News of Note:
- Skilled workers needed!
- Georgia lawmaker says unemployed should volunteer to receive benefits
- We'll see how long this lasts
- Allowing women to drive increases premarital sex
- After the rhetoric on deficit reduction, is this spending spree necessary?
- Unlikely Allies: Occupy Richmond sides with Richmond Tea Party
- Why not extend this vacation for an additional year or so? And take Joe with you, too!
Tonight's Crazy Story:
Trapped Pregnant Cat Is Revealed to Be Stuffed Toy
Authorities in Wales were called to rescue a cat that was stuck in a donations bin. Unfortunately, the cat turned out to be a stuffed cat toy.
The Final Five: Number 5
America Wins War On Terror (9-11-01 To 12-1-11)
Robin Koerner explains how we have won the war on terror but lost our freedom in the process. "For that reason, on December 1, an amendment to the aforementioned National Defense Authorization Act that would seek to preserve the very last freedom of Americans -- to receive due process, including the right to a trial by jury, as required in the Constitution, before being detained by the state -- was defeated, ensuring that no American freedom, and therefore no reason for the terrorists to hate America -- any longer exists. Now, and thankfully for those who wish to defend the American values of peace and freedom, Americans can be detained by the military without trial or limitation."
There's Always Time for a Laugh:
"One of the holiday decorations at the White House is a 400-pound gingerbread house. Isn't that nice? And in front of that is a 400-pound ginger bread “foreclosed” sign."
-Conan O'Brien, 12/1/11
The Final Five: Number 4
Friday’s Fast & Furious Fallout: Fatal Falsehoods From Feds?
Moe Lane explains why the federal government is trying to brush the Fast & Furious scandal under the carpet and how the media is helping the government do just that. "To break this down: ‘willing stooges for the Gun Lobby’ is of course inflammatory, not to say utterly unproven; if a program where up to 1,200 guns were essentially thrown to the Mexican drug cartels is considered an ‘incredible success,’ I am too terrified to even contemplate what an ‘utter failure’ would look like; and, given the recent revelation that Border Patrol Brian Terry’s death may have been due to the FBI’s/DEA’s unwillingness to risk exposing a confidential informant, neither ‘reckless’ nor ‘despicable’ really apply as adjectives modifying ‘accusation.’ All in all, this was… pretty representative of this administration when it comes to being questioned on their actions, really. Which might be one reason why they’ve sealed the records of the Terry murder case. Mind you, if it is, it’s not going to help."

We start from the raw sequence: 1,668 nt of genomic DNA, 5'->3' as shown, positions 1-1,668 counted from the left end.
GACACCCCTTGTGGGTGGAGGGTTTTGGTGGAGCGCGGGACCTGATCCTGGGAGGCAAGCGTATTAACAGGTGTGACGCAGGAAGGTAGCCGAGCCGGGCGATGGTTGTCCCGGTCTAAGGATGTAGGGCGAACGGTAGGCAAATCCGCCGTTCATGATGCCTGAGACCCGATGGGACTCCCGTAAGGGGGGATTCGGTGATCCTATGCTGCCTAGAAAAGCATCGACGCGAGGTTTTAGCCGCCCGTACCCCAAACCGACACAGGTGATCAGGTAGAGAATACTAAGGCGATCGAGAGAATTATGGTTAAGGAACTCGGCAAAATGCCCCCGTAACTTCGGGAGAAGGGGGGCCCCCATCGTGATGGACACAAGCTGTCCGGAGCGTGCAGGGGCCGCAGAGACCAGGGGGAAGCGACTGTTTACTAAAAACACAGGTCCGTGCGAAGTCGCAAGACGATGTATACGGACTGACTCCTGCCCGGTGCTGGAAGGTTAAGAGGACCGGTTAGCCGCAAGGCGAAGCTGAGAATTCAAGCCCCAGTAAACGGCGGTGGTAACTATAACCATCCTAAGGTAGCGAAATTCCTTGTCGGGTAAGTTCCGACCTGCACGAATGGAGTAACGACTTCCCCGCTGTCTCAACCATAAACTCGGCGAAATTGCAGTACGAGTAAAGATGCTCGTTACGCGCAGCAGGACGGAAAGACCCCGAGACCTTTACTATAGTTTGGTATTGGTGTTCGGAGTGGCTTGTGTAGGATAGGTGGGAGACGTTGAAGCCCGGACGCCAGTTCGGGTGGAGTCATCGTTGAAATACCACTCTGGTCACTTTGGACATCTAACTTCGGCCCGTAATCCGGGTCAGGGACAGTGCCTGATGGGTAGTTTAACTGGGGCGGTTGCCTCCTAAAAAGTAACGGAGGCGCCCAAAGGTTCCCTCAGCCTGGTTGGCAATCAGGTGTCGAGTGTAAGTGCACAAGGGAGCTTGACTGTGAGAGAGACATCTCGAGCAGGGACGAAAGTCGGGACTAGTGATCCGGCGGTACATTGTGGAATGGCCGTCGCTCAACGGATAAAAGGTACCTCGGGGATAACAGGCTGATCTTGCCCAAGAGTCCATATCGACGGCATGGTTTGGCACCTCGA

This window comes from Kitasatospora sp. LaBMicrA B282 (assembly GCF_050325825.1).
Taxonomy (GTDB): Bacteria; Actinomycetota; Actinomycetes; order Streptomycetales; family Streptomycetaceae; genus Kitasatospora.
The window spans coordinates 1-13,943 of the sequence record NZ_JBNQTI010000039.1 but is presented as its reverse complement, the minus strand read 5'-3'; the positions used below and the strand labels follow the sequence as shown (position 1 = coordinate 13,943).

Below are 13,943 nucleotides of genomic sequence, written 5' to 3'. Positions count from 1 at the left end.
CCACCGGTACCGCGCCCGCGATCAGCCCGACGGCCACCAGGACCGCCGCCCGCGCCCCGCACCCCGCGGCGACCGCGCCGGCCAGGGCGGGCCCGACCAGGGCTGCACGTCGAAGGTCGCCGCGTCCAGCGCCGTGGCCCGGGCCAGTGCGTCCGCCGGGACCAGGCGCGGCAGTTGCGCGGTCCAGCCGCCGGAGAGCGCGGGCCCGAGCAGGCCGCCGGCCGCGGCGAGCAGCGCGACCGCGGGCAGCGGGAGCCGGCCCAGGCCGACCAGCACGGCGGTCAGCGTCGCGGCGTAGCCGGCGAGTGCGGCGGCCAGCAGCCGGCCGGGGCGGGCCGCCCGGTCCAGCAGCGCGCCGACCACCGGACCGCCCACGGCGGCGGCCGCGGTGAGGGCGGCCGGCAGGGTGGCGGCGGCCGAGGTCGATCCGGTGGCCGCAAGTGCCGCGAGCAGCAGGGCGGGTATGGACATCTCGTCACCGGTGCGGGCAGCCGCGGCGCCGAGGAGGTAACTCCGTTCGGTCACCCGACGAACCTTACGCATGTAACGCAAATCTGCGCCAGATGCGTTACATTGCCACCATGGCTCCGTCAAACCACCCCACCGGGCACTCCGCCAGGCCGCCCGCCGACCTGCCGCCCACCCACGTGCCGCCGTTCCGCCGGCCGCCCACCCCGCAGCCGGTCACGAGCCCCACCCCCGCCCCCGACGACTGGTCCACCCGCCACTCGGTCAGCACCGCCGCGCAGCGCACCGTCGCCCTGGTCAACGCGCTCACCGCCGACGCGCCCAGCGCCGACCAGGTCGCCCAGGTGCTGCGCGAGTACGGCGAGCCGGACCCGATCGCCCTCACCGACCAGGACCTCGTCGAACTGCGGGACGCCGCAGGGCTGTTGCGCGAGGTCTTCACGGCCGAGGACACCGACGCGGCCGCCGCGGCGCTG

On Thursday, the government actually spent less than it took in, reducing the national debt by $22,056,773,469! On Friday, the government was able to reduce the debt by $15,061,085,818.05, bringing the debt at the end of Friday to:
The debt increased by $21,707,106,391.67 for the week.
The Final Five: Number 3
Muslim Anti-Semitism Is Not Israel’s Fault
Omri Ceren responds to the US Ambassador to Belgium's comments that anti-Semitism is the fault of the Jews. "As a sheer historical matter, of course, he’s demonstrably wrong. Muslim anti-Semitism stretches back centuries. Just last week we passed the 70th anniversary of the meeting between the Mufti of Jerusalem and Hitler, where the two of them conspired to wipe out European and Middle East Jewry. The Mufti, citing Muslim dogma and history, committed to helping the Nazis fulfill their genocidal ambitions. A few decades later, then-Secretary of State John Foster Dulles was explaining to Congress why the U.S. was withholding war planes from Israel while selling them to Saudi Arabia, and he explained that Muslim states “have felt for a long time – it goes back centuries – a very particular animosity toward the Jews because they credited the assassination of Mohammed to a Jew.”"